That period where Our dollar was on par or above with the US did hurt Aus manufacturing and exports by a fair amount, partly the reason we dont have car manufacturers in this country any more
The Aussie is taking a bit of a dump right now, down about 1.2%, gold up to $2450.
Lets hope it is as constipated as some people are, and it goes down a lot further.
It will track up a bit more, iron ore is now 102+USD and Vale has closed down a couple more mines. Probably more closures to be announced as their covid situation worsens. They are not locking down so we can expect iron ore prices to be high, unless the FED experiment comes undone.
Quite frankly I think all this iron ore and copper stockpiling points to military preparations underway in China. Not sure if we should be selling at any price.
They are just waiting for the fool to become the US president. Even a child can see this.
China is biggest producer of cheap steel for the whole world. Plus they gotta keep their economy and debt bubble growing with construction of ghost cities. hence continued appetite for steel. So far they have struggled to get even one aircraft carrier built and working though they do have some nuclear subs running around, so probably not out to start any war.
Think China facing tariffs for their cheap steel. And think HK / Taiwan / potential domestic insurrection.
Agreed they do not have a blue-water navy equipped for war (yet).
During World War II the US used far in excess of 1 billion ounces of silver.
After the War, the US had a stockpile of over 2 billion ounces which they sold-off.
https://books.google.com.au/books?i...stockpiles sold off after world war 2&f=false
And put to good use
All About the United States Strategic Silver Stockpile
The United States keeps stockpiles of strategic materials. It is run by the "DLA (Defense Logistics Agency) Strategic Materials." Before July, 2010 it was run by the Defense National Stockpile Center; the stockpile itself is called the United States National Defense Stockpile. It was created after World War II to store critical strategic materials of national defense purposes. This helps ensure that the United States will have the materials it needs in the time of a crisis. You can also read an overview of the agency.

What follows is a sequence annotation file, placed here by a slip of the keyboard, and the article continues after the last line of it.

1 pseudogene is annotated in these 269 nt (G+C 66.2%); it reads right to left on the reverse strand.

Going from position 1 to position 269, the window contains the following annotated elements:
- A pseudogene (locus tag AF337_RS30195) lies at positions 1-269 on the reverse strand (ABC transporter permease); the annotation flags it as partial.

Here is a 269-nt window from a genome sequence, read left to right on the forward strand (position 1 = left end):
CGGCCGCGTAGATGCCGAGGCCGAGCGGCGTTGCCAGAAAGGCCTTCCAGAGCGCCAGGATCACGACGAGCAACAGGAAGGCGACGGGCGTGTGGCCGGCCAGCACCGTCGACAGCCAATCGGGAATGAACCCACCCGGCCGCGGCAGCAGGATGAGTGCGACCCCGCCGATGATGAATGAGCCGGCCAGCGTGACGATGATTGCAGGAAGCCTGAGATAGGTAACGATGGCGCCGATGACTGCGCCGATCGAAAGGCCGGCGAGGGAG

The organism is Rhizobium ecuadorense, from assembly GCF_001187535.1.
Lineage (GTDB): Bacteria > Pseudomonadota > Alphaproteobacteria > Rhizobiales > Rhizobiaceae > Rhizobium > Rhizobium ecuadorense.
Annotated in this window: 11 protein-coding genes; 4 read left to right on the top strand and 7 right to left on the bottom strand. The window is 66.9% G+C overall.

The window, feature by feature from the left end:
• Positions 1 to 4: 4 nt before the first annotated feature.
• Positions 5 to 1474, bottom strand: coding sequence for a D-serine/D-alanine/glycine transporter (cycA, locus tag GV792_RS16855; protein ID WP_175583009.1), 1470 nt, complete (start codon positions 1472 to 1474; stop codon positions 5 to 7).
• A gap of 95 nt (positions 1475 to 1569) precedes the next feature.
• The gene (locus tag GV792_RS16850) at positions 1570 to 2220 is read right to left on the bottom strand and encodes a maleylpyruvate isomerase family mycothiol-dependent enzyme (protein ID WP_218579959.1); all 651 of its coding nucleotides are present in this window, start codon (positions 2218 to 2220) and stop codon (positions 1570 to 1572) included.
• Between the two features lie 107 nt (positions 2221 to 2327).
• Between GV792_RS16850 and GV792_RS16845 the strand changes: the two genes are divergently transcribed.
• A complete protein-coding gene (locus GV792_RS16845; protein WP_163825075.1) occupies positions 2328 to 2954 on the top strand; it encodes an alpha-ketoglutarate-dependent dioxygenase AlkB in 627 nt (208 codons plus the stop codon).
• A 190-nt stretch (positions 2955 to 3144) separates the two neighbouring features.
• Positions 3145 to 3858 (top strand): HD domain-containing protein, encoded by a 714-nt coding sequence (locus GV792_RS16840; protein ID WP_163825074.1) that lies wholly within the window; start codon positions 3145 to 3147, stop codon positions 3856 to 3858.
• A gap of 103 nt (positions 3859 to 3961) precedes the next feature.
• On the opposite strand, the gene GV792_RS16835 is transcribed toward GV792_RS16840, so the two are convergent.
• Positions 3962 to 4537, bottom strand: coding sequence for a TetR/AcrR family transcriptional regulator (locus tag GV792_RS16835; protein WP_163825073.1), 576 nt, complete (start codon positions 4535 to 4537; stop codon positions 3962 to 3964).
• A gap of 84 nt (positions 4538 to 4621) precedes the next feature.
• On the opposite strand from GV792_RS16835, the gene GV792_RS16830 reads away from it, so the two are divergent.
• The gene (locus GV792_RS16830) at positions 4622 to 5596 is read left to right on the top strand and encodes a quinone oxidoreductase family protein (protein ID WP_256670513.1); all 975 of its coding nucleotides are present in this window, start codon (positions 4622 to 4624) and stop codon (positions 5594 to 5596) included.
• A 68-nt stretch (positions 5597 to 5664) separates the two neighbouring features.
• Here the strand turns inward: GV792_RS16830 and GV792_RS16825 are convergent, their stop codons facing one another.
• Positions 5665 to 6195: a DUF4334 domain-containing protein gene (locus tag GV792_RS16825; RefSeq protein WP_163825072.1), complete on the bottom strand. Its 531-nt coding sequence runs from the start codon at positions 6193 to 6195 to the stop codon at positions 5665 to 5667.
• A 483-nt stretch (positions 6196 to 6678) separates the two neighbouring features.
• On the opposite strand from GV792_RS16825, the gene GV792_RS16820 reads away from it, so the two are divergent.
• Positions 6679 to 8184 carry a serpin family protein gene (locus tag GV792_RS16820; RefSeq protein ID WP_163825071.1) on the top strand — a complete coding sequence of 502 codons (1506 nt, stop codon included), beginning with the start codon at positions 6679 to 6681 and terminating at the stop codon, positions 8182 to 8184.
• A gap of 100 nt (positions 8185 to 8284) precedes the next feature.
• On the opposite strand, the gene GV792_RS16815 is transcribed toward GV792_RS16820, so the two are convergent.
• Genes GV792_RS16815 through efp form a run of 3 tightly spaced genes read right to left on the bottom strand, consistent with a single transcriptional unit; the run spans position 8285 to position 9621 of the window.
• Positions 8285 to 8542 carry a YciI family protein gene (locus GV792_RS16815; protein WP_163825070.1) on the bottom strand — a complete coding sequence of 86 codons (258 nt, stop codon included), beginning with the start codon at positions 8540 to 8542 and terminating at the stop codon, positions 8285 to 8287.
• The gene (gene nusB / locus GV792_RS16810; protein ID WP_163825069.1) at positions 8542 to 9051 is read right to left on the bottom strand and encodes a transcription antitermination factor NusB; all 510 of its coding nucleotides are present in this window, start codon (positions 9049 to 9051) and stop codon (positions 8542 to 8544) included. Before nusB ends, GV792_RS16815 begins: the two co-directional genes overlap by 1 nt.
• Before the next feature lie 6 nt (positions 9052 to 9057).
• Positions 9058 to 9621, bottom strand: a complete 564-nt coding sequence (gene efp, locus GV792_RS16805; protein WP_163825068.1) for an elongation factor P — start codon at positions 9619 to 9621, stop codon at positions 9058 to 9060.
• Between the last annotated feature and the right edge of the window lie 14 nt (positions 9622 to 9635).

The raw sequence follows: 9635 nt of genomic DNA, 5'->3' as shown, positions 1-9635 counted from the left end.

The Silver Strategic Stockpile (then called the Strategic and Critical Materials Stockpile) was formed in June, 1968, with a 'donation' of 165 million ounces of silver from the U.S. Treasury. 25.5 million ounces was removed in 1970, leaving 139.5 million ounces. It stayed at about that level through 1985, after which it declined each year until 2002 when it was all used up (the silver was sold to the Treasury for making Silver Eagles). As early as 1979 it was determined that the silver was not necessary, because "the probable wartime supply exceeds projected U.S. requirements" (Report By The Comptroller of the United States, 'National Defense Requirements For A Silver Stockpile', April 10, 1979). The silver was stored in West Point (49.4Moz) and San Francisco (90.1Moz) (same source).
One of my reasons for shifting to a higher silver proprotion was thinking about a sino cold war and munitions stockpiling. If it eventuated it would probably dwarf all other industrial demand.
Gold back to $2500 per ounce
I hope some nervous nellies did not sell during this drop, but I suspect some did.
Yesterday I notice that one my suppliers had a sovereign for sale at about $600.
I thought I would wait until today to buy it, but I am to late it is gone now.
If you snooze you lose, I should have known better, I have been in this game long enough.